More to the point, most of the agenda of a movement like BLM can get reasonably far with the support of only a President, rather than a Congressional action being required, as they pertain to DoJ authority and various executive branch programs and agencies in some way. A President cannot and will not solve racism (or for that matter, economic inequality), but can do some things to hammer state and local police forces to behave by siccing lawyers and federal authorities and judges on them, conducting investigations, requiring reforms, and tying those reforms to federal dollars and funding that some local forces may rely upon. All of which are things liable to help the lives of people much, much sooner than long-term economic reforms with the problems many minorities experience when dealing with police and law enforcement in general. The lack of focus on this as an immediate priority to eliminate easy sources of human suffering and brutality and misconduct is not lost on those who are suffering. There are sound political reasons not to focus on these issues (eg, white middle class voters tend not to care about them), but that only makes the division worse and more evident.
c) Inequality in general is the main theme on which Sanders seems to dominate his focus. I don't share this focus, but if I did, I'm not sure I would diagnose what he has as methods to resolve it. Min wage law doesn't seem to have a significant impact in the empirical literature and if anything might actually be harmful. It could be helpful too, but in general probably won't do very much about the problem of "fat cats on Wall Street" or "greedy CEOs", which is where almost all of the inequality disparity in the US stems from, and won't do very much about the plight of the poor, or the income traps of the structure of our existing welfare and social safety nets (where marginal tax rates can exceed 100% and people on net lose money by making more). It is not a very exciting policy change to demand as a result. College education is largely still reasonably affordable, even as the cost has grown substantially (in part because of federal subsidies). Reforms to make it free to the public are largely a give away to the fairly well off people who privately gain from attaining a college education already and do little about the basis on which a college education has grown in importance over a mere high school diploma in the first place, namely that too many jobs have become credentialized and licensed to require one for no apparent reason, and that a K-12 education isn't seen as satisfactory for many jobs. One reason it is not is that it is sometimes not seen as satisfactory for many colleges either. And then the another focal point seems to have been campaign finance laws, with the suggestion being that rich people are buying elections. This may be true that rich people can spend somewhat more on elections, but one reason rich people are "buying" elections is that richer people will vote. A lot more often than poorer people. There are a lot of reasons for that. Most of them do not have to do with "rich people can buy elections" in general. That is not going to fix American democracy or voter turnout if those are perceived to be imperiled by the amount of money now being spent on national politics.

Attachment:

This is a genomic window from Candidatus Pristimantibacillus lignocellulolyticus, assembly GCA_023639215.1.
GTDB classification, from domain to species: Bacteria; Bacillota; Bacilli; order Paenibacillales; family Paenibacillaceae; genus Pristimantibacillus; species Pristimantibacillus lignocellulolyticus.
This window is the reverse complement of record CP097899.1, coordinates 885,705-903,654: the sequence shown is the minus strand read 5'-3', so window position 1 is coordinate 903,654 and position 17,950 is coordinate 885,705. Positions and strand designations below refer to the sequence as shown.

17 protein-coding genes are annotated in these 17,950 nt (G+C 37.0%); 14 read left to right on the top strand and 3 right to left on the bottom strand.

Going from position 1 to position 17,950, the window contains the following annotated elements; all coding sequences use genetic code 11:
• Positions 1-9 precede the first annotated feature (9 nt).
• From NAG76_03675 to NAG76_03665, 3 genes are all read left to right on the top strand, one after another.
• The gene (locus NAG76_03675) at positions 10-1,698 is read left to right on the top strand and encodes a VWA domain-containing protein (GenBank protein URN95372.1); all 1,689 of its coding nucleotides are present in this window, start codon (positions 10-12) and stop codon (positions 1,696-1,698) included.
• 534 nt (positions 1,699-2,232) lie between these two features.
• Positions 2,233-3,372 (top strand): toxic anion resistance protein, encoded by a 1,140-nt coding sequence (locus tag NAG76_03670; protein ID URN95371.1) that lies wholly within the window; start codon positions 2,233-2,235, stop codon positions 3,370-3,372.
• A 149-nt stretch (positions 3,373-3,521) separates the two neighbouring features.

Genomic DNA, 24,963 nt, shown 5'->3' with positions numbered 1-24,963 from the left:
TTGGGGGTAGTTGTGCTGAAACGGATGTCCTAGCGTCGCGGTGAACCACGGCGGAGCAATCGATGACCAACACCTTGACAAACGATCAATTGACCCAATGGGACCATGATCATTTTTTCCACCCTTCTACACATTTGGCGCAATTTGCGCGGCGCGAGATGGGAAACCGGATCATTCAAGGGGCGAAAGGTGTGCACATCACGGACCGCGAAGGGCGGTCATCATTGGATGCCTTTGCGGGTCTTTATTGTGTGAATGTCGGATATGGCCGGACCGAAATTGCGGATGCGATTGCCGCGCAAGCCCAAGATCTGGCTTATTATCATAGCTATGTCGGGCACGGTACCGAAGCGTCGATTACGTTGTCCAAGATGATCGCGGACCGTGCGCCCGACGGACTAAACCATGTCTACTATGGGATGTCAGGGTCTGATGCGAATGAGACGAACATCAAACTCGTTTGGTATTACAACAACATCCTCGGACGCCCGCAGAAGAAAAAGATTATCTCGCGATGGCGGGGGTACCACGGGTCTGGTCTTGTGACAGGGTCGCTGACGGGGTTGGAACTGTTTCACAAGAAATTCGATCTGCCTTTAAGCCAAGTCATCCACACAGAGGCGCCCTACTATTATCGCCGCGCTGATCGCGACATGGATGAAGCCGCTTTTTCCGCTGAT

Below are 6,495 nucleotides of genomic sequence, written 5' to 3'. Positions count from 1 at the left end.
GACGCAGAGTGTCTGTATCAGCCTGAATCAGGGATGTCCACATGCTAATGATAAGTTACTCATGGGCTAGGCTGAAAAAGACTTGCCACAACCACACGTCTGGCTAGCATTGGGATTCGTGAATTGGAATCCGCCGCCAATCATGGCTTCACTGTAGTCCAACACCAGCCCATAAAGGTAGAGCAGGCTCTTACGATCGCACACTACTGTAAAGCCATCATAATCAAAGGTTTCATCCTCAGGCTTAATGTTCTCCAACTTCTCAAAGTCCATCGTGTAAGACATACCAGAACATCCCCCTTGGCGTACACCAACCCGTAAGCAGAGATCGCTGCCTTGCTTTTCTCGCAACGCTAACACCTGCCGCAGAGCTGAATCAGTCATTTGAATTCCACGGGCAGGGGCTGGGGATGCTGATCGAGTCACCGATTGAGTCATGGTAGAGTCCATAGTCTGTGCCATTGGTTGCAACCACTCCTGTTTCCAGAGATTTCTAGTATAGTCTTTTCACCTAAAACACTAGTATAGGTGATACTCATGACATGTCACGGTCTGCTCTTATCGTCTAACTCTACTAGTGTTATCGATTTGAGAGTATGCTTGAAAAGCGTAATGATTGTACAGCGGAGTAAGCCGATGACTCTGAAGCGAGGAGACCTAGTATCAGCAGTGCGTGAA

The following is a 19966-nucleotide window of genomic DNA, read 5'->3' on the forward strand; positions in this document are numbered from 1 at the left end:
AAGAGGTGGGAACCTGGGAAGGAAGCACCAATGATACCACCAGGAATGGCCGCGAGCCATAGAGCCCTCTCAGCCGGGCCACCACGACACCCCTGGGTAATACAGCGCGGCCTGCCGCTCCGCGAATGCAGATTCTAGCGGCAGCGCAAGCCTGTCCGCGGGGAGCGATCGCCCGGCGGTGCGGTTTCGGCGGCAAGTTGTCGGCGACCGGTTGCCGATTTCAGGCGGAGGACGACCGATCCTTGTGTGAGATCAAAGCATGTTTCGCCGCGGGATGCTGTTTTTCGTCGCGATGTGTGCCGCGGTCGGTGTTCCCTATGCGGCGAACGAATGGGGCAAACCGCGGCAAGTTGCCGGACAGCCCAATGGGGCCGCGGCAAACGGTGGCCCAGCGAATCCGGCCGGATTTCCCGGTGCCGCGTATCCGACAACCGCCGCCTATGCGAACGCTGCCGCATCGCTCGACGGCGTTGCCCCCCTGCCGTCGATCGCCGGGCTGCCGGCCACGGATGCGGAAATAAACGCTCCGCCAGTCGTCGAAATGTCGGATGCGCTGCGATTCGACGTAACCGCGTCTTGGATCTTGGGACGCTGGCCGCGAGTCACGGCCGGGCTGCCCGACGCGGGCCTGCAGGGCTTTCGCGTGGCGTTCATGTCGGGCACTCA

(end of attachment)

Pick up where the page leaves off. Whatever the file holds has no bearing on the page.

A generally middle class populist campaign that focuses on these, as well as some of the protectionist themes, marginally anti-rich/anti-capitalist rhetoric, etc is not likely to attract much interest from me in the first place. But if it comes away from a putative problem like inequality with bad solutions, or the wrong solutions, or solutions to problems we don't have, and so on, it is really not going to get my attention in a good way.
More on the Chicago march for science